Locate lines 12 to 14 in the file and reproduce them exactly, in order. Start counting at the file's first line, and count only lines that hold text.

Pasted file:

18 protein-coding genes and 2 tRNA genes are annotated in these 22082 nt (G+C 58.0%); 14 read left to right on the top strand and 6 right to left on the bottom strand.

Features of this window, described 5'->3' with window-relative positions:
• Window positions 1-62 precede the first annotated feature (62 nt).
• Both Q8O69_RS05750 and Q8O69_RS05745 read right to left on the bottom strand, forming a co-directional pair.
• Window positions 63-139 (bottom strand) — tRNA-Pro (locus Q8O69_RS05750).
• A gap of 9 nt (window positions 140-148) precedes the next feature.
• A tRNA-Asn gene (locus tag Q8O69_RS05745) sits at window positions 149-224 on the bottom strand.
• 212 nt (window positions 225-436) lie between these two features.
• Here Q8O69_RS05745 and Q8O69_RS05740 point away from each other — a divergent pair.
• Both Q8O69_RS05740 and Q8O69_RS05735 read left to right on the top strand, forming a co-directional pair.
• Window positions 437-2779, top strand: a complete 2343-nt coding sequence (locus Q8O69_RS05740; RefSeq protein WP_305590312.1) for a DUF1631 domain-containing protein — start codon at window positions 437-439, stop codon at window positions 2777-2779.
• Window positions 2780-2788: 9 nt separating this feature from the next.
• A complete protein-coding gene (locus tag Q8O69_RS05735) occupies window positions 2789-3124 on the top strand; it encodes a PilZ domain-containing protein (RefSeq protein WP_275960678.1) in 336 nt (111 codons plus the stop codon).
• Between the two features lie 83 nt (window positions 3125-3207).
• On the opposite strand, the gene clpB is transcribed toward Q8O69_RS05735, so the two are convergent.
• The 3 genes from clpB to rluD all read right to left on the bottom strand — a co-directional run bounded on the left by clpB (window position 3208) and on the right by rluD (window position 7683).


• Window positions 2780-2788: 9 nt separating this feature from the next.
• A complete protein-coding gene (locus tag Q8O69_RS05735) occupies window positions 2789-3124 on the top strand; it encodes a PilZ domain-containing protein (RefSeq protein WP_275960678.1) in 336 nt (111 codons plus the stop codon).
• Between the two features lie 83 nt (window positions 3125-3207).